Edinburgh Web Development

Don't let your website bite you!

9 spot checks for your website

by Iain Wilson

16 August 2013

The point of most business websites is to promote the business in the best possible light, right?

So why do so many website owners let their site fall into varying states of disrepair? Things out of date, old prices, you name it, we see them all.  

And every error contributes to diminishing your visitor's experience and their view of your business.

Your website's not just for Christmas, is it?  You've got to look after it, keep it up to date and check it regularly.  

Here are a few spot checks you should be doing regularly - at least once a month.

1. Contact pages and forms

Number one offender.  Make sure the address and email details are correct.  Then, if you've got a contact form, send a test message.  Why, you ask?  Because things change.  For starters, here's just a few things that could happen:

  • The email server name could have changed.
  • You changed the password on the email account that sends the email
  • That expensive but brilliant new spam protection software you just bought is dumping the contact form messages in the deleted basket.
  • Your hosting company could have updated a version of software on the web server, and the program that takes the contact information and sends it to you has coding that is no longer catered for.

2. Prices

If you're telling people the pricing of your products on the website, keep the prices up to date.

If you give them a different price when they call you, what are they going to think about you?

Telling them, "Oh, the website is out of date" is not going to get you more business!

3. Dates

If you've got dates on webpages, like "This year's events", or "Summer deals"  and the dates are all 3 years ago, the message your visitors are getting will be clear.

And it's not a good message.

Similarly, don't have a news section if you can't keep it up to date.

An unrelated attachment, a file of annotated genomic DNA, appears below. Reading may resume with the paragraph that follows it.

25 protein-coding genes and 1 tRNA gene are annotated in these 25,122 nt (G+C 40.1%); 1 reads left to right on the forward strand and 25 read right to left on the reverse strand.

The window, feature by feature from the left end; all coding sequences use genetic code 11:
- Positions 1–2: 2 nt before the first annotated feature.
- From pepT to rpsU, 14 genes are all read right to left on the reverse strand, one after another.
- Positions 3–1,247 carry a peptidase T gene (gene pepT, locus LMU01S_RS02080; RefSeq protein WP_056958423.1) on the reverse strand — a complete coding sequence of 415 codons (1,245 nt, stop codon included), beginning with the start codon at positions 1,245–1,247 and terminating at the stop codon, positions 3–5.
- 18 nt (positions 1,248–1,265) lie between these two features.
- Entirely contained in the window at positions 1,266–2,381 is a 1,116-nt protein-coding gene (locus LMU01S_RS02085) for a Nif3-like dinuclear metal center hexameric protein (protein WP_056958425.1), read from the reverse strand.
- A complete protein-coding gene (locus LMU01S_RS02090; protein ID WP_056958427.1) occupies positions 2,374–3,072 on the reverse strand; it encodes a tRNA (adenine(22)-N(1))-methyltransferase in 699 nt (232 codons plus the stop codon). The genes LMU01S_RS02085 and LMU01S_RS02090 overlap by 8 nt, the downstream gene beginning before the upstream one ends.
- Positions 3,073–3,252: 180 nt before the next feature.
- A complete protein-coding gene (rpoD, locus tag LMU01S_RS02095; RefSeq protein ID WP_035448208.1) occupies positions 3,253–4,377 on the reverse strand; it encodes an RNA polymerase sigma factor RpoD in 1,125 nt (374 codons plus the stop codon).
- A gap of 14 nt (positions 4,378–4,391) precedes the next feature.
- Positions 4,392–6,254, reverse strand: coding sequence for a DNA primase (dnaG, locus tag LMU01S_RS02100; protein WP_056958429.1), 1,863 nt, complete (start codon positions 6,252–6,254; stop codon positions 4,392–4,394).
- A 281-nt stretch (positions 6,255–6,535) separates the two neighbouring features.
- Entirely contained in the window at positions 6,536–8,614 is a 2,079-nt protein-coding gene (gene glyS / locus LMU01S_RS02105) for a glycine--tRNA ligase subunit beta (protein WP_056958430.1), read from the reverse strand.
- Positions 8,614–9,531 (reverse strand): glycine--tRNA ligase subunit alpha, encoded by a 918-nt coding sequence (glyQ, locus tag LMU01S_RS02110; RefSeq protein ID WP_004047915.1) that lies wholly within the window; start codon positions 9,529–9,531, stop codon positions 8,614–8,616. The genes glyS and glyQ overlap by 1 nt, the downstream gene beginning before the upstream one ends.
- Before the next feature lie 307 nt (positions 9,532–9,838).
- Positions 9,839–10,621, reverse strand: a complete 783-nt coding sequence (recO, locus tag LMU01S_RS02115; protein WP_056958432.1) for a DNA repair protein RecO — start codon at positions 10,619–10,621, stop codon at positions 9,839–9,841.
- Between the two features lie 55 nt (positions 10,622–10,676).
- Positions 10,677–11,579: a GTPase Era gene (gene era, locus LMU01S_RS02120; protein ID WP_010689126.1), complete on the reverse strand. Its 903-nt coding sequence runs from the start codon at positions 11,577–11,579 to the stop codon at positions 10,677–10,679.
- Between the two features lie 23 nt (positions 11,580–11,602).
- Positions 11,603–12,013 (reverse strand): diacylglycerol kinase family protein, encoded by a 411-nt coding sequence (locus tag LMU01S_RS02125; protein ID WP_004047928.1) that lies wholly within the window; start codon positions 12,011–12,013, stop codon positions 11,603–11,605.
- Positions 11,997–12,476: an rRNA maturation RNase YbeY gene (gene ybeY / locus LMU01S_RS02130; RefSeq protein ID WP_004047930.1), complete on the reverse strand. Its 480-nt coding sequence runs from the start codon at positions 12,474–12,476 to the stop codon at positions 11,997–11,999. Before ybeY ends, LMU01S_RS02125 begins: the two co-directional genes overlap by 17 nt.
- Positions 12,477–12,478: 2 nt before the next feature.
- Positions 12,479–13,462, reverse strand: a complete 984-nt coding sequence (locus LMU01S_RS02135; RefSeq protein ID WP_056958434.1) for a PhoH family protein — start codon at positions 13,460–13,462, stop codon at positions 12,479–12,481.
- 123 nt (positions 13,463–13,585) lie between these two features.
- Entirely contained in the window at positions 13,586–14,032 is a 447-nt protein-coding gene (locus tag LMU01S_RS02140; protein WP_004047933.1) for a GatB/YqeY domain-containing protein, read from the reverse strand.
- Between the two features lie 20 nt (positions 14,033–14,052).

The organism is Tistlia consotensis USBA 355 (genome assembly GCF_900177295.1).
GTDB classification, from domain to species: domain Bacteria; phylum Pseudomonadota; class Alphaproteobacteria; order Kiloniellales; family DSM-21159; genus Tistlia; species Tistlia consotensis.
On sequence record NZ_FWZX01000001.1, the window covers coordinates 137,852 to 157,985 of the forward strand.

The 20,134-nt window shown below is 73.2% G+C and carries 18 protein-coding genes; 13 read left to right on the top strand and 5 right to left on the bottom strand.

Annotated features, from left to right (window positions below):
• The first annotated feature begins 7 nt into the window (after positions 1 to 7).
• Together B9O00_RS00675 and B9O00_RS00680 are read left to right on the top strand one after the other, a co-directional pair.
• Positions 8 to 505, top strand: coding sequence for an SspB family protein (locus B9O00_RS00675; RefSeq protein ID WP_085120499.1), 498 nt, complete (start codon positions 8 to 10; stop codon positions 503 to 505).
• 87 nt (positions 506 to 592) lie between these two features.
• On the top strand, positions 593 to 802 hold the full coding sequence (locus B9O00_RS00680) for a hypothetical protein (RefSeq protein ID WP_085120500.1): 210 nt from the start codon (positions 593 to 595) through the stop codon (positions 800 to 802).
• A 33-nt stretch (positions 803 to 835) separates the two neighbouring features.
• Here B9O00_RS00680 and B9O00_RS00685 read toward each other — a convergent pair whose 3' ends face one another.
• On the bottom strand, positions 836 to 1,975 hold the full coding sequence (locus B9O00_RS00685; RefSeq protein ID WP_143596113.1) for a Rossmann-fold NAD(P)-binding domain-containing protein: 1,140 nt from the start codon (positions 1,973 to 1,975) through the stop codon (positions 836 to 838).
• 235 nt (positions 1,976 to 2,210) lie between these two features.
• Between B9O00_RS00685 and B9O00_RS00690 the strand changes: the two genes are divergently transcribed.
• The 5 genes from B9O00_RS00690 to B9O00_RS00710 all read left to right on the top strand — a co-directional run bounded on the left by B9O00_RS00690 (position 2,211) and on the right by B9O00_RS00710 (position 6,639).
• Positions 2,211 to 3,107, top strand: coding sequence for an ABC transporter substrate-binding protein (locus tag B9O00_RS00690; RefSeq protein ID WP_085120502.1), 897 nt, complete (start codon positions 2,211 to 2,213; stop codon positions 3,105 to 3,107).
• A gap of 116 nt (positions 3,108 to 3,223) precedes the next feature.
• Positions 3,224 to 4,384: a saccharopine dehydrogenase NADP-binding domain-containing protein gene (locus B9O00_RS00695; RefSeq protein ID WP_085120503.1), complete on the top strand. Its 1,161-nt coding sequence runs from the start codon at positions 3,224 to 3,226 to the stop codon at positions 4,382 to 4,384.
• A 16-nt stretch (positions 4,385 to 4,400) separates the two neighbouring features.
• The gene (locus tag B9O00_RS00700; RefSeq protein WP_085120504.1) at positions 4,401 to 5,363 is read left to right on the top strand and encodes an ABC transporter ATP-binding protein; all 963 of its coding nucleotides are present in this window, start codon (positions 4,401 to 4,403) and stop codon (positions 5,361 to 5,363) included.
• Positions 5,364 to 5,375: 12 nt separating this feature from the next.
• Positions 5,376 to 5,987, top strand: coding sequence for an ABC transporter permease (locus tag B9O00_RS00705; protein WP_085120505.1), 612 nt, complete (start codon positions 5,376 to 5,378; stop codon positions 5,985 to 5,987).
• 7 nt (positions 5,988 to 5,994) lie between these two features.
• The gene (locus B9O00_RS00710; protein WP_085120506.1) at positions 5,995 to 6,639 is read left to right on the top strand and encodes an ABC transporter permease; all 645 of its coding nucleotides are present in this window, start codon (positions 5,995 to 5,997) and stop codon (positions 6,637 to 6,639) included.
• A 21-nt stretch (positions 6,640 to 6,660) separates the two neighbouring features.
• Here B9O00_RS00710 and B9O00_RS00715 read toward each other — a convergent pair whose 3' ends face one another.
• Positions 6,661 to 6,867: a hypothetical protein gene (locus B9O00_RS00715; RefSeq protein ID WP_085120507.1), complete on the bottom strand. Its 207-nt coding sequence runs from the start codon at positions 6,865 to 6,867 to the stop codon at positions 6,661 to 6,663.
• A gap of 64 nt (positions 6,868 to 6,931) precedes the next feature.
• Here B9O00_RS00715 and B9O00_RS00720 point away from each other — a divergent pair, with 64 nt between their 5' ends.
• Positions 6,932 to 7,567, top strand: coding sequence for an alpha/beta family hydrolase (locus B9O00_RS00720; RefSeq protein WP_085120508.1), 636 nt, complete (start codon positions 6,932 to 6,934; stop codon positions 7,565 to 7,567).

4. Hours of business

There is nothing that will get under a customer's skin than checking your hours of business on the website only to find out when they've driven down to your place that you are 'Closed on Saturdays'. Grrrr.

5. Broken links

You will have links to pages on your site and maybe to pages on other sites. Page addresses can change, so you need to check that they are ok. 

You can do it manually, but there are also loads of free tools that will do it for you, like the W3C Link Checker.  

Check the links and fix the broken ones.

6. Web stats

If you've got access to webstats, keep an eye on them.  Something like Google Analytics has loads of information, enough to confuse a genius.

But if you focus on the key ones of visitor numbers, pageviews, time on site, bounces and search terms, you'll get a good picture of what is going on.

7. Search engine ranking

Got a good Google ranking for your important keyword phrases?  

If you have, you will want to keep it, so regularly make a Google search for the phrase and note where your site appears.  

Things change, especially in Search Engine Land, and if you're depending on rankings to deliver visitors, you must keep an eye on them.

8. Browser and handheld compatibility

Not such a big problem these days, as all the mainstream browsers become more and more standards compliant, but it's worth checking that your website looks ok on any new browser releases.  

It should be functional on recent versions of IE, Firefox, Chrome and Safari.

Also, check it on mobiles and tablets.

9. Database functionality

If you've paid for some fancy functionality, like a bespoke booking system or client area, make sure it is working by doing a regular test.  

Your hosting company might have just put the latest version of PHP, ASP or MySQL on the server to keep their clients at the cutting edge. But if something isn't supported that your software needs, it may no longer work.


Blindingly obvious?  

You bet, but do you honestly check all these things regularly?

Fifteen minutes every week or even every month, might save you a customer or gain you a new one.

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